Mercedes-Benz M-Class 4x4 full 9 point review
You'll have no complaints about the performance from either of the diesel engines. The ML350 delivers swift, easy progress, and while the ML250 is slower, it still offers brisk acceleration and relaxed high-speed cruising. What lets the engines down is the dim-witted seven-speed automatic gearbox they're attached to. When pulling out of a junction you always have to factor in the delay between pressing the accelerator and the car moving.
Ride & Handling
The M-Class has vague and unresponsive steering that does little to inspire confidence, while its suspension lets the car's body pitch and lurch over undulating roads. You might imagine that the upside of this soft set-up would be a comfortable low-speed ride, but the M-Class feels decidedly crashy over broken surfaces unless you specify the optional air suspension.
The ML350's diesel engine is incredibly smooth, producing little more than a gentle hum in most situations. The smaller engine in the 250 CDI is a bit more clattery under acceleration, but it quickly settles to a subdued hum when you're cruising. Road noise is also well subdued, so it's a pity wind noise enters the cabin at anything above about 50mph.
Buying & Owning
The M-Class doesn't hold its value as well as the best rivals, but big discounts are available so it won't cost you a huge amount in depreciation. Fuel economy is respectable on the diesel versions, too; the ML250 is the cheapest to run, but the ML350 isn't that far behind.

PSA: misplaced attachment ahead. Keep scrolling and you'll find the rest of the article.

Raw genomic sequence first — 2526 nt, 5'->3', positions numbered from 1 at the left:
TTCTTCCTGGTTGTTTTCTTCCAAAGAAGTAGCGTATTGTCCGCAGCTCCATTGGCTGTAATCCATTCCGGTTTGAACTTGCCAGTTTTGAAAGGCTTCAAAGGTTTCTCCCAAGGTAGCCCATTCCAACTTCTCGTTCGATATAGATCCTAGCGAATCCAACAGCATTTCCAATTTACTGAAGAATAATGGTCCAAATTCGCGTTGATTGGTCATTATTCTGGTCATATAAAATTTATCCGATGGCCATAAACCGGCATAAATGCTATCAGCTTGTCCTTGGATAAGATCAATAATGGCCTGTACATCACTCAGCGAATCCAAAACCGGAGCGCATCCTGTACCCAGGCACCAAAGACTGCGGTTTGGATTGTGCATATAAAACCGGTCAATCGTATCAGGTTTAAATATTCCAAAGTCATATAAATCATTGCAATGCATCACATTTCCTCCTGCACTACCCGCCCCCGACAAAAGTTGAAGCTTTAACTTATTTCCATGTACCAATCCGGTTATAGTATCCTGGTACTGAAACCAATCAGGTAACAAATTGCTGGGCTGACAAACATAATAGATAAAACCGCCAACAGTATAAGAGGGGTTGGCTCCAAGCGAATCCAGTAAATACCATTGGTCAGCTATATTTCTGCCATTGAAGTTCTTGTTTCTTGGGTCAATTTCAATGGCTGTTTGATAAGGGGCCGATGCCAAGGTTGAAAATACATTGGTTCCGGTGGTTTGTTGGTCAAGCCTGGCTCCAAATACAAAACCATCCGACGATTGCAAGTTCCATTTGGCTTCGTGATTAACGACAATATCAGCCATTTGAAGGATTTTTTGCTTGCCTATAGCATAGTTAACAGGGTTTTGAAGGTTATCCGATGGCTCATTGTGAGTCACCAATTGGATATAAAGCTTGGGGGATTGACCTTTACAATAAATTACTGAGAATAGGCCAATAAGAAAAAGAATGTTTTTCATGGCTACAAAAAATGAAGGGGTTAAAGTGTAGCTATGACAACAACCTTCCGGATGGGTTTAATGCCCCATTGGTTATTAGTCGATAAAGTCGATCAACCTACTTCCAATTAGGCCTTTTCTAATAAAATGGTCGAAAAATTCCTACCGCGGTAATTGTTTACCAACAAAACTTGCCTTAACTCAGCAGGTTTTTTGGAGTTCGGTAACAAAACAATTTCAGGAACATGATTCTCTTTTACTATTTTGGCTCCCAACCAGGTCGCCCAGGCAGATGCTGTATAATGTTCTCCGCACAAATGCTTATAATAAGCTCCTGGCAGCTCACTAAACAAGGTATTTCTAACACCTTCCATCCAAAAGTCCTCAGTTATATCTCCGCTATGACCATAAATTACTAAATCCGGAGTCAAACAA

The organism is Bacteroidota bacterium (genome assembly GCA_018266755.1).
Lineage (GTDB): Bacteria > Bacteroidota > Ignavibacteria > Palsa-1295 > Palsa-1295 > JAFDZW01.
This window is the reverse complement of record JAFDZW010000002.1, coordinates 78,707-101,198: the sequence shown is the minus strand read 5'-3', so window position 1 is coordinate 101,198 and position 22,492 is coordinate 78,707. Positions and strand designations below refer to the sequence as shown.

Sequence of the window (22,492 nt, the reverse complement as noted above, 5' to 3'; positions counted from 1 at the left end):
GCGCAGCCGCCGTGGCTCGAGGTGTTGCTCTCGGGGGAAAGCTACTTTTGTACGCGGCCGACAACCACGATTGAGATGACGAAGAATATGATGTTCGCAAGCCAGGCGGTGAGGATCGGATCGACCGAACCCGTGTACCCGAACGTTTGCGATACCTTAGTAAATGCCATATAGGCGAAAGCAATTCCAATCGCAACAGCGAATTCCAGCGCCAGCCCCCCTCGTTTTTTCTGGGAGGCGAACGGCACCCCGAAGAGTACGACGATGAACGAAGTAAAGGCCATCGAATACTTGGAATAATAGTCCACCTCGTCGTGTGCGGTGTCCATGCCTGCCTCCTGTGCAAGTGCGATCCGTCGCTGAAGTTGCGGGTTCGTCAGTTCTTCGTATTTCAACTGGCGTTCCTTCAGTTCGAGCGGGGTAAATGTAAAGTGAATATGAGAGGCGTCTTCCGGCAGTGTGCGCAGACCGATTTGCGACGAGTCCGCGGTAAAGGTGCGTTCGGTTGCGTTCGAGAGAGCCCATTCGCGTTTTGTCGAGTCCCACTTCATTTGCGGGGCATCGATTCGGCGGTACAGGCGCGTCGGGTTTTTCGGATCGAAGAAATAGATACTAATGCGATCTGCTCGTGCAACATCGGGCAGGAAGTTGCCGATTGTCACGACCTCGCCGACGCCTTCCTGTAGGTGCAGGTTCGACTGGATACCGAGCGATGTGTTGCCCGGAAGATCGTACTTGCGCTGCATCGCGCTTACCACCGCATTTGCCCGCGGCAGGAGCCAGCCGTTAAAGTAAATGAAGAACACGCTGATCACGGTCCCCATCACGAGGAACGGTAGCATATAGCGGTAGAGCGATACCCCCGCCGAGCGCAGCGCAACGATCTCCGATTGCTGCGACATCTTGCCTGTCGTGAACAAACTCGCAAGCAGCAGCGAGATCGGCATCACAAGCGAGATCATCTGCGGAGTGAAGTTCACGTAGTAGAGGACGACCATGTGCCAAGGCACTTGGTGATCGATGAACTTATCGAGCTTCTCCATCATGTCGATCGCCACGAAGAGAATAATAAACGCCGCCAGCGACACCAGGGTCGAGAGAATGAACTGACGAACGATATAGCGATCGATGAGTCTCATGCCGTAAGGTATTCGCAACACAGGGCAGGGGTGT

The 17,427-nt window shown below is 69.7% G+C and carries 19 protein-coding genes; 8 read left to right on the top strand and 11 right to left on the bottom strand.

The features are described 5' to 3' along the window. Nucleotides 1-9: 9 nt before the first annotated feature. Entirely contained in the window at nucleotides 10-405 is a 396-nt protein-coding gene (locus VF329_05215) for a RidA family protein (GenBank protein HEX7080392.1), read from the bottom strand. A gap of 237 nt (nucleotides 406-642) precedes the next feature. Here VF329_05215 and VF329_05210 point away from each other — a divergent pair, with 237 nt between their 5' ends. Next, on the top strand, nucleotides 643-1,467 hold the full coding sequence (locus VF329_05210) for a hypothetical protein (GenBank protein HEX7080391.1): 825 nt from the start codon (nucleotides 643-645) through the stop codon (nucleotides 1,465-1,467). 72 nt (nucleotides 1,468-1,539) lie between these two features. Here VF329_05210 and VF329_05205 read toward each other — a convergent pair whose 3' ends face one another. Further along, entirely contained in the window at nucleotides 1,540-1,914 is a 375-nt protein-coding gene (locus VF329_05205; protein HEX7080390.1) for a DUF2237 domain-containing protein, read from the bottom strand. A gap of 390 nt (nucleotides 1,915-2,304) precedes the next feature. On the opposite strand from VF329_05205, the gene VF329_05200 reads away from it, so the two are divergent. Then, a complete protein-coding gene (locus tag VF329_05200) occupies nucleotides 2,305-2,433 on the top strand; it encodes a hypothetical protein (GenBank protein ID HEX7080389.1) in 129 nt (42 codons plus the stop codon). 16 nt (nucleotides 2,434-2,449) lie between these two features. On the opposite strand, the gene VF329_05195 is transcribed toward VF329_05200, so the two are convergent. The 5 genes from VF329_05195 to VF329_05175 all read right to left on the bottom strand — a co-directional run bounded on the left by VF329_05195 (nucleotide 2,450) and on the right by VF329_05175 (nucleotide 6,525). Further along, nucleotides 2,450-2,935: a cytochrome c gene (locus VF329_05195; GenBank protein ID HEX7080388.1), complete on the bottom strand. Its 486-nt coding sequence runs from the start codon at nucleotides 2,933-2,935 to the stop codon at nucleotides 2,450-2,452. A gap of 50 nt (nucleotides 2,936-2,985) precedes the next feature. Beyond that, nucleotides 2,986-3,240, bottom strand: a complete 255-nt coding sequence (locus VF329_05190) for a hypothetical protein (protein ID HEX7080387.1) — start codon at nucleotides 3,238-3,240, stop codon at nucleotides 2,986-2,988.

Quality & Reliability
The way the cabin is constructed seems solid enough, but too many switches and much of the trim have a cheap, plasticky feel. The design of the dash doesn't help because it's starting to look dated. Mercedes also performed poorly in our last reliability survey, finishing 30th out of 38 manufacturers.
Safety & Security
There's a huge list of standard safety kit, including seven airbags, trailer stability assist, attention assist (which alerts the driver to fatigue) and a bonnet that springs up to protect pedestrians in an accident. All this helped the M-Class achieve a maximum five-star crash rating in Euro NCAP crash tests. Beyond that, the options list includes systems to help keep the car in its lane on the motorway and highlight pedestrians at night. An alarm and immobiliser should help deter thieves.
Behind The Wheel
No one will have any complaints about the M-Class's driving position, because there is plenty of adjustment to both the driver's seat and the steering wheel. The high-set position gives a good view out, too, and the dashboard is fairly simple because you control most functions by scrolling through menus using a rotary dial.
Space & Practicality
There are no two ways about it: the M-Class's cabin is huge. There's more than enough room for six-footers up front, and tall adults will be similarly happy in the rear seats, thanks to good head- and legroom. The boot is also impressively large, and split-folding rear seats that lie completely flat are fitted to every model. The only slight disappointment is that you can't specify a third row of seats.
As you would expect of such a car, the M-Class comes with lots of equipment; even entry-level SE models get an automatic gearbox, climate control, sat-nav and electrically adjustable front seats. AMG Sport models add a sporty bodykit, sports seats and an electrically operated tailgate, but they also carry a significant premium so we wouldn't bother upgrading. There are plenty of desirable (and expensive) options, including air suspension, xenon headlamps and a digital radio.